James Gallier retired in 1850, leaving his business to his son, fellow architect James Gallier Jr. Upon retiring, James Sr. spent a good deal of time traveling with his second wife, Catherine Robinson. Many of Gallier’s impressions of traveling abroad are recounted in his autobiography, published in 1864. On their way home from New York in October 1866, their ship the Evening Star sank in a hurricane off the coast of Georgia, killing most of the passengers, including the Galliers. James Jr. designed a memorial marker for them in St. Louis #3 Cemetery.
Almost a decade after his death, Gallier’s name was still in the headlines, as his heirs were in court fighting over his property. As he had married Catherine Robinson later in life, she already had children of her own from a previous marriage (known as the Robinsons) who thought they were entitled to his property against their step-siblings the Galliers. This case was brought before the court in November of 1875. Details of the case are as follows: James Gallier Sr. had written his will to give his estate to his wife. Because they both died in the same incident, she could not inherit the property, so the property would automatically go to James Gallier Jr., James Gallier’s next of kin. This action was brought to court by the Robinson children, who felt they were entitled to the property.
This is where it gets tricky – the court had to try to figure out who died first in the shipwreck. If James Gallier died before his wife then the property would go to her and therefore her successors, but if Catharine died first then the property would stay with James Gallier and go to his next of kin – James Gallier Jr. As the plaintiffs in the case, the Robinsons had to prove that their mother had lived longer than their stepfather.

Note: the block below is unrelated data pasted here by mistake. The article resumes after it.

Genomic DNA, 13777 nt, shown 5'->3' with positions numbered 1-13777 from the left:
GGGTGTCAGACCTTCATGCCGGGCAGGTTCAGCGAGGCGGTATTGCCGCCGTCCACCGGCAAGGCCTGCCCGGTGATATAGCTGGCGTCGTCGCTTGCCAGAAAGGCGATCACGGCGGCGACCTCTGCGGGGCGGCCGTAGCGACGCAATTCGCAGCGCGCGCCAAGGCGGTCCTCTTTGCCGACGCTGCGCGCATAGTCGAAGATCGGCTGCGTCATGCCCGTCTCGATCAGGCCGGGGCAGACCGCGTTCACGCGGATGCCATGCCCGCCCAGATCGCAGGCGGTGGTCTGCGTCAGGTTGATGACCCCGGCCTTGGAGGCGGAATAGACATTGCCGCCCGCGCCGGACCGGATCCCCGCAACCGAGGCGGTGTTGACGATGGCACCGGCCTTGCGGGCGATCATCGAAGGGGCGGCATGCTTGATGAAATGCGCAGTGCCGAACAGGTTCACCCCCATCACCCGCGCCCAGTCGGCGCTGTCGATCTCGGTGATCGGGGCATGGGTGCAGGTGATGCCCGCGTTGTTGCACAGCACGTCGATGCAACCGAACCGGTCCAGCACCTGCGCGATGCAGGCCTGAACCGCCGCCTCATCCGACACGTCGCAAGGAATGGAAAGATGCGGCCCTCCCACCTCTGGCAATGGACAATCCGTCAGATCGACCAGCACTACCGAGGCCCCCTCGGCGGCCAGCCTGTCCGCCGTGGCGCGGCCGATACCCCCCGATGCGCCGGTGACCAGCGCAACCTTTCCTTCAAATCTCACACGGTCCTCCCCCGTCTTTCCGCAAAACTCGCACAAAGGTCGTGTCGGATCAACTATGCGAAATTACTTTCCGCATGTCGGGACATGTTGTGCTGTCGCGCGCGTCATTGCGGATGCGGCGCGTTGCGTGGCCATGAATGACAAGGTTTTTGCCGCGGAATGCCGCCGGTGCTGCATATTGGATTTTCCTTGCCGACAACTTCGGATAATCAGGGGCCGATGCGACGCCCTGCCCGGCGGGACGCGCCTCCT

One of the main points considered was the health and age of the deceased. James Gallier was not only 24 years older than his wife at the time, but he had also been in poor health. It was assumed that with no other information that it was safe to presume that James had died first. But this wasn’t actual proof that he had died first. Many witnesses were called who were at the scene of the Evening Star’s sinking. Two witnesses claimed to have seen Mrs. Gallier without her husband after the boat sunk, but were unable to rescue her.
Before they made their decision, the Judge told the jury, “Your duty is simply to determine the question of survivorship. If Mrs. Gallier is shown to your satisfaction to have survived her husband, you will return a verdict for the plaintiffs; if you are not so convinced, you will return a verdict for the defendants” (ROBINSON v. GALLIER et al.) They decided for James Gallier Jr, the defendant.
- Cable, Mary. Lost New Orleans. Boston: Houghton Mifflin, 1980.
- Christovich, Mary Louise., Roulhac Toledano, Betsy Swanson, Pat Holden, Samuel Wilson, and Bernard Lemann. New Orleans Architecture, Volume II: The American Sector (Faubourg St. Mary) ; Howard Avenue to Iberville Street, Mississippi River to Claiborne Avenue. Gretna, LA: Pelican Pub., 1972.
- Van Zante, Gary. “James Gallier Sr..” In KnowLA Encyclopedia of Louisiana, edited by David Johnson. Louisiana Endowment for the Humanities, 2010–. Article published October 1, 2012. http://www.knowla.org/entry/815/
- “St. Patrick’s Church.” St Patricks Church RSS. Accessed July 22, 2016. http://oldstpatricks.org/news/our-history/
- Briggs Staub house pic taken by author.
- The Federal Cases Comprising Cases Argued and Determined in the Circuit and District Courts of the United States: From the Earliest Times to the Beginning of the Federal Reporter, Arranged Alphabetically by the Titles of the Cases and Numbered Consecutively. St. Paul: West Pub., 1894. https://law.resource.org/pub/us/case/reporter/F.Cas/0020.f.cas/0020.f.cas.1006.2.html